Over the years American dressage judges have gotten used to seeing horses of every shape, color and description enter at A. Even so, some Midwest judges have been amazed to see a grey and white Pinto stallion covered from stem to stern in curls. And in the Pacific Northwest, a small dun with a shiny black stripe has startled some judges into stepping out of the judge’s box to get a better look.
(Photo caption for missing photo: Spartacus, ridden by Nicole Michna, is the only known Bashkir Curly in dressage.)
Spartacus, owned by Sandra Hendrickson of Indianapolis and shown by Nicole Michna, is an American Bashkir Curly horse and his curly locks trace to the ancient horses of the Russian and Chinese steppes. Spartacus is the only known Curly competing in dressage.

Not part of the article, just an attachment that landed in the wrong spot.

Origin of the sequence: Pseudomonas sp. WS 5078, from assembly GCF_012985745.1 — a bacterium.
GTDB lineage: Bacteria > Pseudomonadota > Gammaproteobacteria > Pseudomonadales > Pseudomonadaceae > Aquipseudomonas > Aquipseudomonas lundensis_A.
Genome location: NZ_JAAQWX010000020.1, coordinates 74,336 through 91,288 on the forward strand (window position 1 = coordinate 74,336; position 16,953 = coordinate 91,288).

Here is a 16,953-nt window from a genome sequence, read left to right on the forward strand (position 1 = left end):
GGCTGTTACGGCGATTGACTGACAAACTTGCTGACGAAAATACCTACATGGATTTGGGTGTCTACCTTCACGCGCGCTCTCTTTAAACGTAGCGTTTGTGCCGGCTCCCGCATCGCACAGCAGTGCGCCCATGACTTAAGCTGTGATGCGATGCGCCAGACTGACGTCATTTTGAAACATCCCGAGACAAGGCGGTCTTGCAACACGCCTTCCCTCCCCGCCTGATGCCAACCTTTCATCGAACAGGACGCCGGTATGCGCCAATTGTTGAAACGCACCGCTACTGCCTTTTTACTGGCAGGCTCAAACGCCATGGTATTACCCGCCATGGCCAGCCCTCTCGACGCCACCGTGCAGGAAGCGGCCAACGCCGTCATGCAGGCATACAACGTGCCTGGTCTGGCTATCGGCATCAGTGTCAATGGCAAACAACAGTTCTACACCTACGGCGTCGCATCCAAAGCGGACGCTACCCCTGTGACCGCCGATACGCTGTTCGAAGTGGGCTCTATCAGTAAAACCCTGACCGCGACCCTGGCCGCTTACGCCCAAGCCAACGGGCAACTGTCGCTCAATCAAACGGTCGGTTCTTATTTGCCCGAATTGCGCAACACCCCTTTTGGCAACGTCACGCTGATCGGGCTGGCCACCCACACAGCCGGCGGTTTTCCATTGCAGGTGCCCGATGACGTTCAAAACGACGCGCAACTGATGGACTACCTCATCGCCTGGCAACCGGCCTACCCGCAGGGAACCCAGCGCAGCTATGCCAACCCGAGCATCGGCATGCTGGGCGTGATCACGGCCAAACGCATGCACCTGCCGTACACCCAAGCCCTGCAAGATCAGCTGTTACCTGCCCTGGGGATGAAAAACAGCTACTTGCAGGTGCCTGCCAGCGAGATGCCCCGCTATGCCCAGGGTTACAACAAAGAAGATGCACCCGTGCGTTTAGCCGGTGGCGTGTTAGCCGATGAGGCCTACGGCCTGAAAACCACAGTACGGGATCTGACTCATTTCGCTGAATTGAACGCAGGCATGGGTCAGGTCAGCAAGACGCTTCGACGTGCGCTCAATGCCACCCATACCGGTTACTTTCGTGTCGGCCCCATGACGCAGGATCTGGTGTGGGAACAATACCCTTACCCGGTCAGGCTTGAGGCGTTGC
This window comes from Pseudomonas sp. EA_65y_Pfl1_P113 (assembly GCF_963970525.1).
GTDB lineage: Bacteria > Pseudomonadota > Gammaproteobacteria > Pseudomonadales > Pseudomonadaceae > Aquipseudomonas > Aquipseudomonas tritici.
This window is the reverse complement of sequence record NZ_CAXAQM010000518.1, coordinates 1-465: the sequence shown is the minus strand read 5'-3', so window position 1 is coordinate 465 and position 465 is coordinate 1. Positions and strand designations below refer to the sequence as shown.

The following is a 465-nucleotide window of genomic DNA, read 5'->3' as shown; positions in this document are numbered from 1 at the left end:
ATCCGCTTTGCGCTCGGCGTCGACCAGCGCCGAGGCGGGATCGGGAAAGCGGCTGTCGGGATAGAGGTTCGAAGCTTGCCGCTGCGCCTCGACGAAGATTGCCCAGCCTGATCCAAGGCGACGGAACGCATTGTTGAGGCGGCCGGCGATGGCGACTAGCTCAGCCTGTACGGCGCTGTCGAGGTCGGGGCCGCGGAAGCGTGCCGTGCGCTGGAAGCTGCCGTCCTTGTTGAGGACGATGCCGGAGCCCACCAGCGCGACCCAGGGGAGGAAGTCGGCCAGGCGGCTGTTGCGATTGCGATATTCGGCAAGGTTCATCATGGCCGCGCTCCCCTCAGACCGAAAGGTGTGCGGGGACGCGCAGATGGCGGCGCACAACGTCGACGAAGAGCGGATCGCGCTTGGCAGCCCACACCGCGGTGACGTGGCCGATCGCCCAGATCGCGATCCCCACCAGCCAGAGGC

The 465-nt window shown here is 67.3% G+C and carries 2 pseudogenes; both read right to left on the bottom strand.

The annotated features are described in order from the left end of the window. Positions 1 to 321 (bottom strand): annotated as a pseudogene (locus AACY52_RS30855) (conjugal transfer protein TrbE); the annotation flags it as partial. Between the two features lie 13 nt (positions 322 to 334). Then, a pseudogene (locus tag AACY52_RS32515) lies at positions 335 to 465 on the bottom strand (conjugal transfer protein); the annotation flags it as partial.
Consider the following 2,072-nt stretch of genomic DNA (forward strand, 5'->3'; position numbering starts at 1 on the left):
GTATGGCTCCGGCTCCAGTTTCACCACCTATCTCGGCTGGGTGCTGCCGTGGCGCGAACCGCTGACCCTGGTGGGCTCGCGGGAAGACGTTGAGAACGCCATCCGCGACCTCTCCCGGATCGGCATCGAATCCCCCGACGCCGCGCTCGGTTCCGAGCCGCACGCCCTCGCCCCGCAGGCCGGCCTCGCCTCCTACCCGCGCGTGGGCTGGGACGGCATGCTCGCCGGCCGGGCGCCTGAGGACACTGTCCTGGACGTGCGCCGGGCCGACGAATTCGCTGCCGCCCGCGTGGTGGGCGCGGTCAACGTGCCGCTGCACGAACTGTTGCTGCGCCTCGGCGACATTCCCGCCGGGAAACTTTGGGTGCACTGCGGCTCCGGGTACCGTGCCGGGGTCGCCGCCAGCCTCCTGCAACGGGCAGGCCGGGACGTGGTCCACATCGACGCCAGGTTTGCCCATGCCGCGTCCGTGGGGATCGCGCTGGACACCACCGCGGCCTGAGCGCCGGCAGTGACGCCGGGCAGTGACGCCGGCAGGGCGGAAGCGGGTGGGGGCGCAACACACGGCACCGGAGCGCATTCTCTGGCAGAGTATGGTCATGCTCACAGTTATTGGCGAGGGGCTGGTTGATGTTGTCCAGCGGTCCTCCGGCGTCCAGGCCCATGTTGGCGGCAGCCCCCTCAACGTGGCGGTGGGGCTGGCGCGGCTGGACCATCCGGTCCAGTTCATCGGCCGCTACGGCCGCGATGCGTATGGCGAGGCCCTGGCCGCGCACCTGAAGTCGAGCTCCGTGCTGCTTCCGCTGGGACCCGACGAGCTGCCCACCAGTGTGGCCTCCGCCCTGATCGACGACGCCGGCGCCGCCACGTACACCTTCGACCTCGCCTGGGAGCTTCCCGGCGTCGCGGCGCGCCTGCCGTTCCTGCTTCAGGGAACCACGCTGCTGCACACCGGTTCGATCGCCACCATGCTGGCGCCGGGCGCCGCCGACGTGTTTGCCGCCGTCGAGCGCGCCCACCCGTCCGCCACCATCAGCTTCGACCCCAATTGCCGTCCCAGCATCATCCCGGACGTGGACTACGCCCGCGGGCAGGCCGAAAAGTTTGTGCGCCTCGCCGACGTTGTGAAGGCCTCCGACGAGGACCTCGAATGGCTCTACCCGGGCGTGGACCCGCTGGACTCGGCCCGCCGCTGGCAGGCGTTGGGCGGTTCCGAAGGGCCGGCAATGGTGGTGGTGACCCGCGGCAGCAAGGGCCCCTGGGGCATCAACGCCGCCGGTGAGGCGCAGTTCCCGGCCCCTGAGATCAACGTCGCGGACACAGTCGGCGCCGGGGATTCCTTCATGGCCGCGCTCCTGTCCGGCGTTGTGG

Trainer Michna recalls the first time she saw Spartacus. “He was funny-looking, but he moved well. I thought the curls were real interesting. They grow on you.”
For one thing, you don’t have to braid the manes. To prevent matting of the ringlets, Curlies’ manes shed each spring leaving a man that “looks professionally curled and clipped just the right length,” according to Hendrickson. Besides ringlets and curls, Curlies have other unusual traits—small nostrils, an extra layer of fat, and slanted, sleepy eyes to help them live through the Mongolian winter. Their tough, black hoofs are almost perfectly round and many Curlies with white legs still have four black hoofs.
The American Bashkir Curly Registry recently became a member of the USDF All-Breeds Council. The group will be sponsoring All-Breeds Awards and invites USDF members to learn more about these tough, athletic, trainable horses with the permanent wave.
From: Hoosier Equestrian, August-September 1989